Flavanol-anthocyanin adduct

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Chemical structure of malvidin glucoside-ethyl-catechin, a type of flavanol-anthocyanin adduct

Flavanol-anthocyanin adducts are formed during wine ageing through reactions between anthocyanins and tannins present in grape, with yeast metabolites such as acetaldehyde. Acetaldehyde-induced reactions yield ethyl-linked species such as malvidin glucoside-ethyl-catechin.[1][2]

This type of compound has a better color stability at pH 5.5 than normal anthocyanins. When the pH was increased from 2.2 to 5.5, the solution of the pigment became progressively more violet (λmax = 560 nm at pH 5.5), whereas similar solutions of the anthocyanin were almost colorless at pH 4.0.[3]


  1. ^ Morata, A; González, C; Suárez-Lepe, JA (2007). "Formation of vinylphenolic pyranoanthocyanins by selected yeasts fermenting red grape musts supplemented with hydroxycinnamic acids". International Journal of Food Microbiology. 116 (1): 144–52. doi:10.1016/j.ijfoodmicro.2006.12.032. PMID 17303275.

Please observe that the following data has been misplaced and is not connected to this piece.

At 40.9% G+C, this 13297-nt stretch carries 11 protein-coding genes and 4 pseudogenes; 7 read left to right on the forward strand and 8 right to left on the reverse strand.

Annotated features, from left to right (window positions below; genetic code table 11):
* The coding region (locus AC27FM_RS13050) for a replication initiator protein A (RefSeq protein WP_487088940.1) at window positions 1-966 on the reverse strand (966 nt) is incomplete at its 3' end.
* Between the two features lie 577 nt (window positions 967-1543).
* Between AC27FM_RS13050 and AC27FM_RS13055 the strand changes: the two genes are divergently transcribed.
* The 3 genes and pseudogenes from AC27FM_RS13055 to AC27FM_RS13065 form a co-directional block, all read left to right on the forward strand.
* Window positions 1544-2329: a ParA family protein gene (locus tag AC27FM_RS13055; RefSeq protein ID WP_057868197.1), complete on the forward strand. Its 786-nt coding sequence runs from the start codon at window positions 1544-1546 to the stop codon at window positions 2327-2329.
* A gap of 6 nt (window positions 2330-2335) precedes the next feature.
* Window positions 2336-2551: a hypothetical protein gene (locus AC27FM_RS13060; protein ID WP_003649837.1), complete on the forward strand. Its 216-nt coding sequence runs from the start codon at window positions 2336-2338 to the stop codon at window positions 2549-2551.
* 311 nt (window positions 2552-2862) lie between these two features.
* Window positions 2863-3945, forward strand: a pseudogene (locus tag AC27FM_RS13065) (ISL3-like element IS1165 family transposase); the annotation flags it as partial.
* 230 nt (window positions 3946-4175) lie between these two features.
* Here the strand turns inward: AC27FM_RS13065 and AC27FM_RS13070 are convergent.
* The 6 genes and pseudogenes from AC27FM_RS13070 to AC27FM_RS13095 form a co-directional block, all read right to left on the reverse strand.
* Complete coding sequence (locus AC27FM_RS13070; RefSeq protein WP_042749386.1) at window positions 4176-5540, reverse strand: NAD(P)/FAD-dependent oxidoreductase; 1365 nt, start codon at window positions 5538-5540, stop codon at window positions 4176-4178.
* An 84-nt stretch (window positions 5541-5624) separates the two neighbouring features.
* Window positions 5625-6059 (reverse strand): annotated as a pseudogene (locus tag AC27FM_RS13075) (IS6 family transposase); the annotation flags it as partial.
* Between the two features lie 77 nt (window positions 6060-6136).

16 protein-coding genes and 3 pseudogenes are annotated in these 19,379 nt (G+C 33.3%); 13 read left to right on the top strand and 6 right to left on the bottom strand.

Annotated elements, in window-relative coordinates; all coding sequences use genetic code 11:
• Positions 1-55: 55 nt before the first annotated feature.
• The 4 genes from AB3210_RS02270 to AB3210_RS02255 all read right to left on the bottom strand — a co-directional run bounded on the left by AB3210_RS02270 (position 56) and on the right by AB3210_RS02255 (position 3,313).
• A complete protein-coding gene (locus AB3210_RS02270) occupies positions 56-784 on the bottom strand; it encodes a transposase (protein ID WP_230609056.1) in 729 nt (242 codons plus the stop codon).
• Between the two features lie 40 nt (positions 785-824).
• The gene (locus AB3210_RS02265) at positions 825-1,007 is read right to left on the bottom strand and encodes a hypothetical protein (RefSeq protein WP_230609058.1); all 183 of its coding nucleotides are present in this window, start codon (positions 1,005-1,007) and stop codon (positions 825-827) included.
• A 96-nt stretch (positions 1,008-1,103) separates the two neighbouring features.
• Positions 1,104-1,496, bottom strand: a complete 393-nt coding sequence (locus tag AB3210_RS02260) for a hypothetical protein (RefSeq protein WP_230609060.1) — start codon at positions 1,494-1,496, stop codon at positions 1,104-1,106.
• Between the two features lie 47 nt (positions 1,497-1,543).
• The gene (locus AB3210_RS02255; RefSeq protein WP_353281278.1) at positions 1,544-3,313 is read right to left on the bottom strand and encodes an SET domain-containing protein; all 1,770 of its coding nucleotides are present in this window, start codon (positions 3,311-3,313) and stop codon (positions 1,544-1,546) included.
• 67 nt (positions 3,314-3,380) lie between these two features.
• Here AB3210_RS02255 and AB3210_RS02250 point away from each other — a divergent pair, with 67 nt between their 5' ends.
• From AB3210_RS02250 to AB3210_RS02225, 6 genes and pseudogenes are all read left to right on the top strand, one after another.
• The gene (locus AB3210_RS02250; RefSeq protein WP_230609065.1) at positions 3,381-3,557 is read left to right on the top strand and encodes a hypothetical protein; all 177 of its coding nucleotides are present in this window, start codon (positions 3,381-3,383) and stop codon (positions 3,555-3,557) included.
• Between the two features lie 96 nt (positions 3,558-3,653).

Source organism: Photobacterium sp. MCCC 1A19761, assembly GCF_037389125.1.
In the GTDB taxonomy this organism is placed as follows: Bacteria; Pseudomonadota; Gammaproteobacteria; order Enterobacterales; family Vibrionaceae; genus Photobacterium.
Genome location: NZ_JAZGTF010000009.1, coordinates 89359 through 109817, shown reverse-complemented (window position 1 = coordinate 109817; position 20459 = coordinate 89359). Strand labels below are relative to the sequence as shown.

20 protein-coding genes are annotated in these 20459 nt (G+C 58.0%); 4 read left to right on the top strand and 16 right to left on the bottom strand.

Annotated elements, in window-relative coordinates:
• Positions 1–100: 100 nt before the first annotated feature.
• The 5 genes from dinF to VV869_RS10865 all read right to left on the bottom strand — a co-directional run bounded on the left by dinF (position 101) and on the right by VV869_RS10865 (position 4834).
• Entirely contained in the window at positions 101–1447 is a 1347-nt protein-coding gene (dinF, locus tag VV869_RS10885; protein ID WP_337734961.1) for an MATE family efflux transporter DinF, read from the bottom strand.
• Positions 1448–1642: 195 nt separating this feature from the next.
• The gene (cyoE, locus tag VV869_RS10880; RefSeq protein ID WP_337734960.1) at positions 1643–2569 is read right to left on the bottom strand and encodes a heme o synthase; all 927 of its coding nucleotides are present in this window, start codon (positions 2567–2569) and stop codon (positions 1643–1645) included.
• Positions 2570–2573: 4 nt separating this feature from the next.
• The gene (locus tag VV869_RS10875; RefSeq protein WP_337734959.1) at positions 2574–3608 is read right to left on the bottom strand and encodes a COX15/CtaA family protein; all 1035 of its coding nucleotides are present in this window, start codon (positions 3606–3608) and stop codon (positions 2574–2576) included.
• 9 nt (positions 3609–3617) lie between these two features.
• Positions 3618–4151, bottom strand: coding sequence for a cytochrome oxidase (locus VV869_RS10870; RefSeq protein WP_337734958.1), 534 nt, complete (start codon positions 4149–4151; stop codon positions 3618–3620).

2. ^ Asenstorfer, Robert E.; Lee, David F.; Jones, Graham P. (2006). "Influence of structure on the ionisation constants of anthocyanin and anthocyanin-like wine pigments". Analytica Chimica Acta. 563: 10–14. doi:10.1016/j.aca.2005.09.040. 
  3. ^ Escribano-Bailón, Teresa; Álvarez-García, Marta; Rivas-Gonzalo, Julian C.; Heredia, Francisco J.; Santos-Buelga, Celestino (2001). "Color and Stability of Pigments Derived from the Acetaldehyde-Mediated Condensation between Malvidin 3-O-Glucoside and (+)-Catechin". Journal of Agricultural and Food Chemistry. 49 (3): 1213–7. doi:10.1021/jf001081l. PMID 11312838. 

See also[edit]